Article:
Some parties have split – into three fragments in India and Japan, or into two, in Finland or Norway. In others, despite losses, a centrist leadership has been able to hold different factions together by political balancing acts.


Take for example, the French Communist Party, uneasily marooned between ‘liberal’ (or social democratic) groups and a strongly entrenched Stalinist faction. The first prompted the party to condemn the Russian invasion of Czechoslovakia; the second neutralised much of the condemnation by following the Russian criticisms of Duhceck’s policies.

Even the governing party in Rumania seems divided between a more and a less ‘national communist’ faction.

Thus, at the conference, there could be no simple alignments. Only by default could the issue become nationalism versus Moscow’s ‘internationalism’, independence versus unity on Moscow’s terms.

By default, the cause of national independence from Russian foreign policy brings into temporary collaboration parties pursuing quite contradictory strategies – the Chinese Maoists, the Dubcekite Czechs, the Rumanian Stalinists, the Italian social democrats.

Even that stronghold of Chinese ‘dogmatism’, Albania is now prepared to defend the arch-revisionist, Yugoslavia, against Russia.

But the alliance is necessarily temporary. Neither internationally nor at the Moscow conference could there be a real political alliance in opposition to Moscow, not even one of the ‘non-aligned’ as between Russia and China. This disunity within the opposition obviously gives Russia its trump card.

With such diversity, the minimum level of agreement inevitably became either platitude (we must all unite against imperialism) or reactionary (the defence of the existing frontiers of the Soviet Union is the mark of a true proletarian socialist).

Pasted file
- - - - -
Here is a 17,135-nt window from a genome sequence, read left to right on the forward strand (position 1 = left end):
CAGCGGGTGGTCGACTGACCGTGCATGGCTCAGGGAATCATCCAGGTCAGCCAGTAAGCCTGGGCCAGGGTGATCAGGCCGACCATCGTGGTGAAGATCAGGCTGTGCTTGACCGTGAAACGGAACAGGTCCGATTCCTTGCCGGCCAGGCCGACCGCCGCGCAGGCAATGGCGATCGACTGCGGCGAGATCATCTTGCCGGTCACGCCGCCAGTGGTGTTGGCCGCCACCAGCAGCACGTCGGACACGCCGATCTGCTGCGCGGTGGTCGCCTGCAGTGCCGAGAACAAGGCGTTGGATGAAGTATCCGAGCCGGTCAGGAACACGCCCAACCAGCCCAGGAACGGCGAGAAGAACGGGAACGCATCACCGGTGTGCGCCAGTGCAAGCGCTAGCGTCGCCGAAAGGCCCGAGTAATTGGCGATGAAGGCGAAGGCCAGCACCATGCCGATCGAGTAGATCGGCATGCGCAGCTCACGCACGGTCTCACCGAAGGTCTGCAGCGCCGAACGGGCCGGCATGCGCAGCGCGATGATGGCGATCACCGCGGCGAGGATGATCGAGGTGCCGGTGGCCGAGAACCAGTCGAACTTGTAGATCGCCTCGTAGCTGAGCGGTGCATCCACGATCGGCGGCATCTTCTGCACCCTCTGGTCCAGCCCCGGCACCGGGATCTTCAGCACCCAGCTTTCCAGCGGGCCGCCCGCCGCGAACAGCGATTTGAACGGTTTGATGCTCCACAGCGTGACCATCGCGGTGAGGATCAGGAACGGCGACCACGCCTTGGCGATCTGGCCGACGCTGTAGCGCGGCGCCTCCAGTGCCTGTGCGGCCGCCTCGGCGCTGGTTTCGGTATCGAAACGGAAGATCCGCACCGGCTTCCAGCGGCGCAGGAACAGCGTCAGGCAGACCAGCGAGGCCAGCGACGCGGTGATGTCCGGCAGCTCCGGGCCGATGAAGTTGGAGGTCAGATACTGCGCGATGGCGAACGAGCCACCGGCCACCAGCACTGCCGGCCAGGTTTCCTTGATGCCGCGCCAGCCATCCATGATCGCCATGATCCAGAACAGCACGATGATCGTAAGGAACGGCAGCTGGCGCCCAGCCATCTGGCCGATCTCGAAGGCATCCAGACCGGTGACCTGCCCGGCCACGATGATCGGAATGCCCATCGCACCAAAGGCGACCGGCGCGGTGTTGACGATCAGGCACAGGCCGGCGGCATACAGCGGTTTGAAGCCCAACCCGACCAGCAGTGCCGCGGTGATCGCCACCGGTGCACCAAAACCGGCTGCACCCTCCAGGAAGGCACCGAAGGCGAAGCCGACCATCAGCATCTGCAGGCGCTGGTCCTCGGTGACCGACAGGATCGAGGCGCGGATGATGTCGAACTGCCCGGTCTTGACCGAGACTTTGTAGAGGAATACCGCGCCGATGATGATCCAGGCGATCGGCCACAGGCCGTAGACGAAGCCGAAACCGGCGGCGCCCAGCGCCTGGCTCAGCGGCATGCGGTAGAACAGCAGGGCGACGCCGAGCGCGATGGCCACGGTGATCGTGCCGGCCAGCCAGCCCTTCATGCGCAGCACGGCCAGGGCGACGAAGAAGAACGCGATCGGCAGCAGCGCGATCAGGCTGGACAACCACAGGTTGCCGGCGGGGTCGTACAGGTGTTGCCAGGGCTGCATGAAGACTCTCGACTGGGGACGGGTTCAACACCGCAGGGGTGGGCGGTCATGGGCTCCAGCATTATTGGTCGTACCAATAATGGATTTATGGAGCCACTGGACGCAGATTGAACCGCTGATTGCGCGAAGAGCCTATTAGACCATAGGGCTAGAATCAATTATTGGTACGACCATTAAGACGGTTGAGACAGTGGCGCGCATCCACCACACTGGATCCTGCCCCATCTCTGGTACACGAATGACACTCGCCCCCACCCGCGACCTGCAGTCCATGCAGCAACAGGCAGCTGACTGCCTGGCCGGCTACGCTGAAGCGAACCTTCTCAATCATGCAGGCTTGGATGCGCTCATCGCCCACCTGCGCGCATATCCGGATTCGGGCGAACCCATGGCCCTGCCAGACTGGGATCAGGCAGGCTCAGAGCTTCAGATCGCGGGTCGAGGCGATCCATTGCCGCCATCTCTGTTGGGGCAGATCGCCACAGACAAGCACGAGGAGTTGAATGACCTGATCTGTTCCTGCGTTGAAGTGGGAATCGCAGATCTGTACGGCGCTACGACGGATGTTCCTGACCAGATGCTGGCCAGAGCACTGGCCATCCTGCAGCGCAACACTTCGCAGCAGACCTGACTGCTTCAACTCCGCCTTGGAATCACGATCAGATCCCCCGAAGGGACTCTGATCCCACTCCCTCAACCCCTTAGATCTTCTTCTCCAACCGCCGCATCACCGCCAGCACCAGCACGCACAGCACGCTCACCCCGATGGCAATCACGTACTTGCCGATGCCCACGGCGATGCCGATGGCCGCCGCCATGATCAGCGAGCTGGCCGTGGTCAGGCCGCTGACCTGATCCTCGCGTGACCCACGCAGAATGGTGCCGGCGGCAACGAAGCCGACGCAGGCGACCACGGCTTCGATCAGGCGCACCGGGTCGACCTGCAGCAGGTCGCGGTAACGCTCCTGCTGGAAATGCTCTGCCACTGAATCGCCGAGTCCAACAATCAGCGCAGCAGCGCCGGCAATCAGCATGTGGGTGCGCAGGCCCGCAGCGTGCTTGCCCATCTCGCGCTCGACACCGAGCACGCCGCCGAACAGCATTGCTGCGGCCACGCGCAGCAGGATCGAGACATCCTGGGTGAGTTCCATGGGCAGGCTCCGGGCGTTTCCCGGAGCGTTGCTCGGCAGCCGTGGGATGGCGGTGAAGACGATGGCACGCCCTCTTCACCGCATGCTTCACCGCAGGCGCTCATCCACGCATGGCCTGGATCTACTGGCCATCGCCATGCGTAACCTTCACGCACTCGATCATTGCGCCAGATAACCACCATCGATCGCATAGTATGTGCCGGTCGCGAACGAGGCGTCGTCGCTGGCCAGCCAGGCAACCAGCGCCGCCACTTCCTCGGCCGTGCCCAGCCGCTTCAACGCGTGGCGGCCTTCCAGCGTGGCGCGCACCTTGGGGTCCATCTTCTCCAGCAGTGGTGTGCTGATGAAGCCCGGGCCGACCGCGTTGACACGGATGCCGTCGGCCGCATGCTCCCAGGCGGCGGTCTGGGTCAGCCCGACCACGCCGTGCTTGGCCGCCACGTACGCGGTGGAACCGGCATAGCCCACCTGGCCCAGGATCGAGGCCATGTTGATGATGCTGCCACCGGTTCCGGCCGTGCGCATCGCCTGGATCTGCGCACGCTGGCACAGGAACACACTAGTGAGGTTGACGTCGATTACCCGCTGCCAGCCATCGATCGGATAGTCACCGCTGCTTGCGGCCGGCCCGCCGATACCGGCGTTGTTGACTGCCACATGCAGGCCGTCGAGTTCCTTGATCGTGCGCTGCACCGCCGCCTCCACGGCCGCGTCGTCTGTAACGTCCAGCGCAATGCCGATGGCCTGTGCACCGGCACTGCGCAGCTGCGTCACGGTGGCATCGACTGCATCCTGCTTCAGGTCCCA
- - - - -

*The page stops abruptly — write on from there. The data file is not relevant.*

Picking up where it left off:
If the press reports are to be believed, not one delegate presented to the conference the case for proletarian internationalism and offered the concrete tasks which flow from it for 1969. For the Russians, ‘internationalism’ means ‘support of the existing socialist society by all fraternal parties’ (Brezhnev, June 7), which, unwrapped, means defence of the Soviet Union against, for example, China.


For Rumania’s Ceaucescu, ‘internationalism’ means the essentially bourgeois principle of non-intervention in the internal affairs of another state. Ironically, Husak, the new trendy Stalinist of Czechoslovakia, trumped Ceausescu by declaring that to discuss the Russian invasion of Czechoslovakia (as all the rebels wanted to do) constituted interference in the internal affairs of another party.

So for the rebels, the minimum platform possible came in affirming their absolute independence in formulating policy. Britain’s John Gollan dotted the ‘i’s with his unequivocal declaration: ‘Each party is sovereign. It alone, through its highest authority, its national congress, can decide its policy, its activities and its role’.